TL;DR – You may have been told how wild this film is, but trust me, whoever was talking to you was completely underselling it.
Rating: 5 out of 5.
Post-Credit Scene – There is no post-credit scene
Disclosure – I paid to see this film
Everything Everywhere All at Once Review –
The word surreal gets thrown around quite a bit and usually means something that might be a bit cerebral or weird or maybe both. But for something to be genuinely surreal, it needs to challenge the nature of reality, to contest the very bedrock we live our lives on. Films will often dip their toes into the surreal, but every now and again, a film will dive in headfirst. Today, we are looking at just such a film that just might nail everything it sets out to do.
So to set the scene, in a city in America, Evelyn Wang (Michelle Yeoh) lives above the laundromat that she runs with her husband Waymond (Ke Huy Quan). Things are pretty stressful for Evelyn at the moment. The IRS is auditing the business. She is trying to put together a party for he estranged father, Gong Gong (James Hong), she is feuding with her daughter Joy (Stephanie Hsu), and Waymond is about to drop divorce papers on her. As they arrive at the IRS to be audited by Deirdre Beaubeirdra (Jamie Lee Curtis), Waymond suddenly changes into a completely different person. He declares that Evelyn is in trouble because a force from another universe is hunting her down, and it just might have found its prey, and that is when the alarms go off.
TL;DR – The legacy of Blade Runner is not overstated, even if parts of the film have not aged well.
I continue my look into the gems of films from the past that I missed the first time round by today looking at the most topical of films Blade Runner. Like 2001: A Space Odyssey (see review), Blade Runner is one of those films that came out before I was born, so I missed it the first time around, and due to its content it didn’t get a lot replay on TV as I was growing up. Now while I haven’t seen the film before today, I have read the book Do Androids Dream of Electric Sheep? As well as this, Blade Runner has appeared in so many countdown and best of lists, and multiple parodies and had homages have been made of it over the years. So even though I have never see the film, I have seen so many separate bits that I have probably seen a decent chunk of the film over the years. So with all of this I was a bit apprehensive before sitting down and watching it, would it live up to the huge cultural impact it has had, well could anything really, let’s find out. Now before we go on just a moment of clarification, the version I saw was The Final Cut, which as far as I can tell is the cut that Ridley Scott prefers, so there is likely to be differences between this and the theatrical release.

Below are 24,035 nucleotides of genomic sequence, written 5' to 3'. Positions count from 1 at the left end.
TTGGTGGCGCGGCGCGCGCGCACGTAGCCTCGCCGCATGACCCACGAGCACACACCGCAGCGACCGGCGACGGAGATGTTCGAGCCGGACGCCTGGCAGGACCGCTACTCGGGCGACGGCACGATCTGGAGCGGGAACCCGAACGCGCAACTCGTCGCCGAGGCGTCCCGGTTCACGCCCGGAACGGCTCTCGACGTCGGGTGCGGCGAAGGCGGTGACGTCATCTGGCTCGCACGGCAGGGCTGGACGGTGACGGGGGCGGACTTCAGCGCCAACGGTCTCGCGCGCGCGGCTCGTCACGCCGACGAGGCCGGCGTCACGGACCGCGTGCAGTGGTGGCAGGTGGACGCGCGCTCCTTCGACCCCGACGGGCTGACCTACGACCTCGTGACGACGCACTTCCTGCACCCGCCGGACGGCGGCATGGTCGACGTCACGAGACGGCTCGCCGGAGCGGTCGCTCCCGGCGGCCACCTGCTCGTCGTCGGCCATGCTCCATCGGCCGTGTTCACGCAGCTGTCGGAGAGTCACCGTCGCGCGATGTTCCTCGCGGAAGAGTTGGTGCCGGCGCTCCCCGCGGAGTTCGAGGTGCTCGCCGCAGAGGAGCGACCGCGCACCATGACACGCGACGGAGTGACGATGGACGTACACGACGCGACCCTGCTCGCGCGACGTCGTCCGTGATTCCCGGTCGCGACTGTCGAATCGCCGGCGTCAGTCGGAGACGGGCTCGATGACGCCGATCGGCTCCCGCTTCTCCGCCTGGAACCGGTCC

TL;DR – A beautifully animated film with real heart and warmth, that elevates it above most ‘kids’ films that you see in cinemas.
Score – 4 out of 5 stars
Before we start, let’s be honest for a moment, it is not that hard to make a successful kid’s film. Kid’s love simple slapstick humour, vibrant colourful characters, and hey chuck in a sing-along CD and a toy line and you’re set. Indeed parents like anything that they can sit their kid’s in front of so they can have a moment of peace to clean up the carnage that kids leave in their wake. This is why Angry Birds will be a financial success and parent’s cabinets are filled with DVDs of whatever Cars knockoff is going at the moment. Making a successful kid’s film, not that hard, making a good kid’s film, well that’s another thing entirely. However, after last week’s Zootopia and this week’s Kung Fu Panda 3 we can see that it is possible to create a kid’s film that is both successful and in fact really quite good. Indeed it is a really good time for animated films at the moment, and kid’s films in general, because people are actually taking the time to create thought-provoking quality work, see Inside Out, Wreck-it Ralph, Big Hero 6, How To Train Your Dragon, literally anything by Studio Ghibli and indeed today’s film Kung Fu Panda 3.